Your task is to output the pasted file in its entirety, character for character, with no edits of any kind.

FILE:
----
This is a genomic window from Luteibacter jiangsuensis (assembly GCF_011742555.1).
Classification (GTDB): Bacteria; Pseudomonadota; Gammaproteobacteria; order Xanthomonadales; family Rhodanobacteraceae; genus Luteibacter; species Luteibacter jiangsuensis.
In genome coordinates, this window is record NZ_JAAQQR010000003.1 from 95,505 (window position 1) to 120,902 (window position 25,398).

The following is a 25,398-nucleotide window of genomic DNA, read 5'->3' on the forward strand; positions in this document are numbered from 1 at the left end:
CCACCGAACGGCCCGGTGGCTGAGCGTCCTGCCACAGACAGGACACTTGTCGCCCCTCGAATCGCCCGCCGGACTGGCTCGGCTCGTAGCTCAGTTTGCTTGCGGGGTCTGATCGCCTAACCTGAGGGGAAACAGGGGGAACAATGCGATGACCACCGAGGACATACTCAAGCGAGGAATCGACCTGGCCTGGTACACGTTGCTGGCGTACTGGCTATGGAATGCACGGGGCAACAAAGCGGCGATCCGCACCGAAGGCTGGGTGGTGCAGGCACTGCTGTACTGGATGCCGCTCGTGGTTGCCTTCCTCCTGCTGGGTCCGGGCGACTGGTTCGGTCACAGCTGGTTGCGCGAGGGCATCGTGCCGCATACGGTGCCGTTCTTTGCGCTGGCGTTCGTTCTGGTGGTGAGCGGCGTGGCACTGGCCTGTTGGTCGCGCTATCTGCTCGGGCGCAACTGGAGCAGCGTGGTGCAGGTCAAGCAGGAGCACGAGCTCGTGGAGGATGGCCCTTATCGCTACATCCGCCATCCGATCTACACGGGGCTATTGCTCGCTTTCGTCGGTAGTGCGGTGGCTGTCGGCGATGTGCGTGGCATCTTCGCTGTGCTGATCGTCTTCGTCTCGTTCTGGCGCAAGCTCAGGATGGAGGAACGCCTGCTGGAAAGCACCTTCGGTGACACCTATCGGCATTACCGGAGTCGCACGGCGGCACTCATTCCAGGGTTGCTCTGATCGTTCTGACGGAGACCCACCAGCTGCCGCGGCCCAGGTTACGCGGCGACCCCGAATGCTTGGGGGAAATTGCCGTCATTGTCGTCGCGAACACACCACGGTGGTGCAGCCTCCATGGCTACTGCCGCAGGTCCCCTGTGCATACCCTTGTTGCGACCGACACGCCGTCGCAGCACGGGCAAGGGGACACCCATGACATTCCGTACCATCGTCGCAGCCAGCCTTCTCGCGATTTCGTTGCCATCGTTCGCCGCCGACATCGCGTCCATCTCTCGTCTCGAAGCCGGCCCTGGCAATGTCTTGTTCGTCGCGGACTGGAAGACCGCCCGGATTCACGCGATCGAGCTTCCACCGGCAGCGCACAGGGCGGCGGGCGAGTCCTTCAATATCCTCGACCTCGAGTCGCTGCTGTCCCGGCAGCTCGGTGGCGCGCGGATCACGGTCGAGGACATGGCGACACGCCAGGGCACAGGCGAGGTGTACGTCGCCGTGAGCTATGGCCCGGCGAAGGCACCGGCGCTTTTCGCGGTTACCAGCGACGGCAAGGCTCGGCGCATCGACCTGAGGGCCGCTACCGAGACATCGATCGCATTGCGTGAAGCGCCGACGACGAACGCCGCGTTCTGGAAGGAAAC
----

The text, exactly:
This is a genomic window from Luteibacter jiangsuensis (assembly GCF_011742555.1).
Classification (GTDB): Bacteria; Pseudomonadota; Gammaproteobacteria; order Xanthomonadales; family Rhodanobacteraceae; genus Luteibacter; species Luteibacter jiangsuensis.
In genome coordinates, this window is record NZ_JAAQQR010000003.1 from 95,505 (window position 1) to 120,902 (window position 25,398).

The following is a 25,398-nucleotide window of genomic DNA, read 5'->3' on the forward strand; positions in this document are numbered from 1 at the left end:
CCACCGAACGGCCCGGTGGCTGAGCGTCCTGCCACAGACAGGACACTTGTCGCCCCTCGAATCGCCCGCCGGACTGGCTCGGCTCGTAGCTCAGTTTGCTTGCGGGGTCTGATCGCCTAACCTGAGGGGAAACAGGGGGAACAATGCGATGACCACCGAGGACATACTCAAGCGAGGAATCGACCTGGCCTGGTACACGTTGCTGGCGTACTGGCTATGGAATGCACGGGGCAACAAAGCGGCGATCCGCACCGAAGGCTGGGTGGTGCAGGCACTGCTGTACTGGATGCCGCTCGTGGTTGCCTTCCTCCTGCTGGGTCCGGGCGACTGGTTCGGTCACAGCTGGTTGCGCGAGGGCATCGTGCCGCATACGGTGCCGTTCTTTGCGCTGGCGTTCGTTCTGGTGGTGAGCGGCGTGGCACTGGCCTGTTGGTCGCGCTATCTGCTCGGGCGCAACTGGAGCAGCGTGGTGCAGGTCAAGCAGGAGCACGAGCTCGTGGAGGATGGCCCTTATCGCTACATCCGCCATCCGATCTACACGGGGCTATTGCTCGCTTTCGTCGGTAGTGCGGTGGCTGTCGGCGATGTGCGTGGCATCTTCGCTGTGCTGATCGTCTTCGTCTCGTTCTGGCGCAAGCTCAGGATGGAGGAACGCCTGCTGGAAAGCACCTTCGGTGACACCTATCGGCATTACCGGAGTCGCACGGCGGCACTCATTCCAGGGTTGCTCTGATCGTTCTGACGGAGACCCACCAGCTGCCGCGGCCCAGGTTACGCGGCGACCCCGAATGCTTGGGGGAAATTGCCGTCATTGTCGTCGCGAACACACCACGGTGGTGCAGCCTCCATGGCTACTGCCGCAGGTCCCCTGTGCATACCCTTGTTGCGACCGACACGCCGTCGCAGCACGGGCAAGGGGACACCCATGACATTCCGTACCATCGTCGCAGCCAGCCTTCTCGCGATTTCGTTGCCATCGTTCGCCGCCGACATCGCGTCCATCTCTCGTCTCGAAGCCGGCCCTGGCAATGTCTTGTTCGTCGCGGACTGGAAGACCGCCCGGATTCACGCGATCGAGCTTCCACCGGCAGCGCACAGGGCGGCGGGCGAGTCCTTCAATATCCTCGACCTCGAGTCGCTGCTGTCCCGGCAGCTCGGTGGCGCGCGGATCACGGTCGAGGACATGGCGACACGCCAGGGCACAGGCGAGGTGTACGTCGCCGTGAGCTATGGCCCGGCGAAGGCACCGGCGCTTTTCGCGGTTACCAGCGACGGCAAGGCTCGGCGCATCGACCTGAGGGCCGCTACCGAGACATCGATCGCATTGCGTGAAGCGCCGACGACGAACGCCGCGTTCTGGAAGGAAAC